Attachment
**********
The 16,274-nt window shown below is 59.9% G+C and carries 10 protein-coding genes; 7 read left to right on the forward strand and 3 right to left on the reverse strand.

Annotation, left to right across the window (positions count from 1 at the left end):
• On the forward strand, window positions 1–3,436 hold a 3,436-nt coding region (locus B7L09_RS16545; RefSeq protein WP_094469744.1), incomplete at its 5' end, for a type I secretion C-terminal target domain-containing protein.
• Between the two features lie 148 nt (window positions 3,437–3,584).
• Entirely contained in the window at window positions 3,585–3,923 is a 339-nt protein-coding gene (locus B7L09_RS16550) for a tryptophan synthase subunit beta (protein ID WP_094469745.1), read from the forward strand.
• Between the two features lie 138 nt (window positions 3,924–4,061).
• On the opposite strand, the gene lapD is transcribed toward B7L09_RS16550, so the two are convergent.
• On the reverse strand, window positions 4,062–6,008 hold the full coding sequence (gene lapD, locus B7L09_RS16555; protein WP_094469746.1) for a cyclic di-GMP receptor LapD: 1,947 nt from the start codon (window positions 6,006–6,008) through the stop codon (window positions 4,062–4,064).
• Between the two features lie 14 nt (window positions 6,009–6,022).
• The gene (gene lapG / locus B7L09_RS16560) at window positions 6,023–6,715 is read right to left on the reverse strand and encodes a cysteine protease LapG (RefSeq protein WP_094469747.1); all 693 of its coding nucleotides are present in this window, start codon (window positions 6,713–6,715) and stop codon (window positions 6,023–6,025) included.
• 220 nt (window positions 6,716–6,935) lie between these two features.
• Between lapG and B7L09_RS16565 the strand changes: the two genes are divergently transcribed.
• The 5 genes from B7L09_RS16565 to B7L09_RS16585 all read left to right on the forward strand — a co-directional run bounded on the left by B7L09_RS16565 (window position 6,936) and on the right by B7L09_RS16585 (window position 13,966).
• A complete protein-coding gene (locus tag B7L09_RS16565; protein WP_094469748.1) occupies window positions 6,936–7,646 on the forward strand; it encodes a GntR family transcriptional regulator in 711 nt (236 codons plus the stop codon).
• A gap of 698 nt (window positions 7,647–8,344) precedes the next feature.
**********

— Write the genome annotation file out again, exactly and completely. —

The 16,274-nt window shown below is 59.9% G+C and carries 10 protein-coding genes; 7 read left to right on the forward strand and 3 right to left on the reverse strand.

Annotation, left to right across the window (positions count from 1 at the left end):
• On the forward strand, window positions 1–3,436 hold a 3,436-nt coding region (locus B7L09_RS16545; RefSeq protein WP_094469744.1), incomplete at its 5' end, for a type I secretion C-terminal target domain-containing protein.
• Between the two features lie 148 nt (window positions 3,437–3,584).
• Entirely contained in the window at window positions 3,585–3,923 is a 339-nt protein-coding gene (locus B7L09_RS16550) for a tryptophan synthase subunit beta (protein ID WP_094469745.1), read from the forward strand.
• Between the two features lie 138 nt (window positions 3,924–4,061).
• On the opposite strand, the gene lapD is transcribed toward B7L09_RS16550, so the two are convergent.
• On the reverse strand, window positions 4,062–6,008 hold the full coding sequence (gene lapD, locus B7L09_RS16555; protein WP_094469746.1) for a cyclic di-GMP receptor LapD: 1,947 nt from the start codon (window positions 6,006–6,008) through the stop codon (window positions 4,062–4,064).
• Between the two features lie 14 nt (window positions 6,009–6,022).
• The gene (gene lapG / locus B7L09_RS16560) at window positions 6,023–6,715 is read right to left on the reverse strand and encodes a cysteine protease LapG (RefSeq protein WP_094469747.1); all 693 of its coding nucleotides are present in this window, start codon (window positions 6,713–6,715) and stop codon (window positions 6,023–6,025) included.
• 220 nt (window positions 6,716–6,935) lie between these two features.
• Between lapG and B7L09_RS16565 the strand changes: the two genes are divergently transcribed.
• The 5 genes from B7L09_RS16565 to B7L09_RS16585 all read left to right on the forward strand — a co-directional run bounded on the left by B7L09_RS16565 (window position 6,936) and on the right by B7L09_RS16585 (window position 13,966).
• A complete protein-coding gene (locus tag B7L09_RS16565; protein WP_094469748.1) occupies window positions 6,936–7,646 on the forward strand; it encodes a GntR family transcriptional regulator in 711 nt (236 codons plus the stop codon).
• A gap of 698 nt (window positions 7,647–8,344) precedes the next feature.